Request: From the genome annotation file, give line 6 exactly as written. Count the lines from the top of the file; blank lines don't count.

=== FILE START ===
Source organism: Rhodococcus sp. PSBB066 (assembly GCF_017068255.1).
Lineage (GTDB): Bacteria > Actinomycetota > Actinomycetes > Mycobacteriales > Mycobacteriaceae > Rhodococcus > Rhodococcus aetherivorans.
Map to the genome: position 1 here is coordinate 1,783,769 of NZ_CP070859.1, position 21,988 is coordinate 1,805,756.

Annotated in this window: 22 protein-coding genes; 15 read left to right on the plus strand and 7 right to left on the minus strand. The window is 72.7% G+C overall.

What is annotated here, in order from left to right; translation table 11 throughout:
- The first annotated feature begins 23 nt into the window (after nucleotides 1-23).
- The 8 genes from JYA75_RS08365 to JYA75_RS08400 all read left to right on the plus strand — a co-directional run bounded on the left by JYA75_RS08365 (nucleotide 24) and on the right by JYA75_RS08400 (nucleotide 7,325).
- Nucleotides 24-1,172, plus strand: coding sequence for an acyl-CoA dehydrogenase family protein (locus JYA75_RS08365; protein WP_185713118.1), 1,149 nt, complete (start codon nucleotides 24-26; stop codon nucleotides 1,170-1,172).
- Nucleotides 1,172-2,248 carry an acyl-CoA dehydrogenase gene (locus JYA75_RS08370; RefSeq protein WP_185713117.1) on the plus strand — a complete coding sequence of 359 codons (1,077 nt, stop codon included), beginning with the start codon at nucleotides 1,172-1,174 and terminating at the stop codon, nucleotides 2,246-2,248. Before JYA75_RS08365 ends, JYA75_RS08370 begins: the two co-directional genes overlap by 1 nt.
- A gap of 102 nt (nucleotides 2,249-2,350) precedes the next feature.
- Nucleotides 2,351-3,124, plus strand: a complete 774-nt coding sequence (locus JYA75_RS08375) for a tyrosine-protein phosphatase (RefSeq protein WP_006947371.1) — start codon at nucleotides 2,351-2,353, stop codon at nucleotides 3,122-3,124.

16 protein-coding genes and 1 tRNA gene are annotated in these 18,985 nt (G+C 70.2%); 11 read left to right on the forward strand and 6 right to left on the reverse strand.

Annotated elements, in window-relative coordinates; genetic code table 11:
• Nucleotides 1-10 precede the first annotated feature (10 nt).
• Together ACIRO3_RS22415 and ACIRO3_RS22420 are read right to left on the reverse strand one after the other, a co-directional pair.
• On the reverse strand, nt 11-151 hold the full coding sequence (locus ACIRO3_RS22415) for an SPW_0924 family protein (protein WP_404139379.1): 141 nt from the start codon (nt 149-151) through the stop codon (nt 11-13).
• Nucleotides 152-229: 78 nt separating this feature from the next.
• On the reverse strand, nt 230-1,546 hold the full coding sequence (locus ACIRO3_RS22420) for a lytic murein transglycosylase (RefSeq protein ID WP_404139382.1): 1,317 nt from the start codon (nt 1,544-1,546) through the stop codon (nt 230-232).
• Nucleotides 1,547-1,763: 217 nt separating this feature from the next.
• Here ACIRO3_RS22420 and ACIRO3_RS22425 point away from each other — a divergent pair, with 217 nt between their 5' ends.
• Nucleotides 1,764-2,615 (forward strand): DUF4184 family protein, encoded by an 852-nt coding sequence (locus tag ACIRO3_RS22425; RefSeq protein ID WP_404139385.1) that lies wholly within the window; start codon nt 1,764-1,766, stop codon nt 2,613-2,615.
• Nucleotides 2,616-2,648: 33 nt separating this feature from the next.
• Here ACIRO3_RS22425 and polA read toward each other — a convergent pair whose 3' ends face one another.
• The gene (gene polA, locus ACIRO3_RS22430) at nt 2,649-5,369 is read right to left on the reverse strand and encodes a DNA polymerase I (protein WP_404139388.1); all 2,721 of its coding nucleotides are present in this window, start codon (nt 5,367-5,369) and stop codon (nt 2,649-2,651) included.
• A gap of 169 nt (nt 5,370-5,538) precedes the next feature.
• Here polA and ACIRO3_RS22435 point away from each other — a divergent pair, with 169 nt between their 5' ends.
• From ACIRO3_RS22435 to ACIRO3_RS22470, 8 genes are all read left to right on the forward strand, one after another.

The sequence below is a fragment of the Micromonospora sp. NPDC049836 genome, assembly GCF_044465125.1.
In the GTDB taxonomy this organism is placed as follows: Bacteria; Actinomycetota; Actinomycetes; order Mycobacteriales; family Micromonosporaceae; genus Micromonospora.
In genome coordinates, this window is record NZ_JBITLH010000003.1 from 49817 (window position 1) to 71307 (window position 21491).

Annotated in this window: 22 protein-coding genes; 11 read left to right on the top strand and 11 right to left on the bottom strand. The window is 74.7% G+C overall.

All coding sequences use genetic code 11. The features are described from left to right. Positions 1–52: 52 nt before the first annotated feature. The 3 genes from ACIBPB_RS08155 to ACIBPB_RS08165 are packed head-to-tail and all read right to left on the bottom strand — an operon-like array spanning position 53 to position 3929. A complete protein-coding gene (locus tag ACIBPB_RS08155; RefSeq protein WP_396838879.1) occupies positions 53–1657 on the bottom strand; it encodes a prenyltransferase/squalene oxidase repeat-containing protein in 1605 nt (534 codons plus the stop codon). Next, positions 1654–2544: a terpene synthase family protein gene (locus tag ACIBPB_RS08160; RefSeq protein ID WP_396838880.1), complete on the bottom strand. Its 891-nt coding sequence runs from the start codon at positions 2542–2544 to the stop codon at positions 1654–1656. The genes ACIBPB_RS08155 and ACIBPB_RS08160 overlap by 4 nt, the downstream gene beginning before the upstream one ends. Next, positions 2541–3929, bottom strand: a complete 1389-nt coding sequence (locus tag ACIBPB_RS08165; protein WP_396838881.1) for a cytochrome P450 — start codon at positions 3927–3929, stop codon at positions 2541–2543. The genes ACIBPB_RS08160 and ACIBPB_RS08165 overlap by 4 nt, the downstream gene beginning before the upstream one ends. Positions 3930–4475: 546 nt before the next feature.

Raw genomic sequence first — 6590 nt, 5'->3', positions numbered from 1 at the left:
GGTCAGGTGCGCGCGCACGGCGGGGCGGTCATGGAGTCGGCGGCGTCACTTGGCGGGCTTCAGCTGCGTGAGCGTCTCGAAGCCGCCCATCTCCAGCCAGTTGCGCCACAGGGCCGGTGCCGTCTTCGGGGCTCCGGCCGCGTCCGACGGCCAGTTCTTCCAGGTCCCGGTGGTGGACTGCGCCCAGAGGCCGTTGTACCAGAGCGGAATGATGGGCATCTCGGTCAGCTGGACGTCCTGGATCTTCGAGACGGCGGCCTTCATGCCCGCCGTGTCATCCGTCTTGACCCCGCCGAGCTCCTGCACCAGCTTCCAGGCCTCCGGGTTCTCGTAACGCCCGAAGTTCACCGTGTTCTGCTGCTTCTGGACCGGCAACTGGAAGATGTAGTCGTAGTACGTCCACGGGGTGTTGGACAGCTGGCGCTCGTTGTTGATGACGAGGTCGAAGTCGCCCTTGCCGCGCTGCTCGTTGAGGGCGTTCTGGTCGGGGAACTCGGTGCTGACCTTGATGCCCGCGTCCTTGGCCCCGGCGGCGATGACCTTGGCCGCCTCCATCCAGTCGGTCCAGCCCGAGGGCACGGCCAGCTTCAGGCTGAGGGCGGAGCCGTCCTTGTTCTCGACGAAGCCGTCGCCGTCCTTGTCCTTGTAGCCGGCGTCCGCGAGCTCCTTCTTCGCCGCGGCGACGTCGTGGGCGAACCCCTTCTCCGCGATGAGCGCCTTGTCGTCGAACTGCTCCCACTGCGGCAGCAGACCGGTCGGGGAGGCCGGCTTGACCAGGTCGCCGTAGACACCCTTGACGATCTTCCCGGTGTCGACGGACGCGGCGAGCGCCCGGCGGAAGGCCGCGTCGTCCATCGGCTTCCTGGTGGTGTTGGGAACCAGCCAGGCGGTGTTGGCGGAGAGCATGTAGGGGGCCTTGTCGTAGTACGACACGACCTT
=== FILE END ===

- The first annotated feature begins 23 nt into the window (after nucleotides 1-23).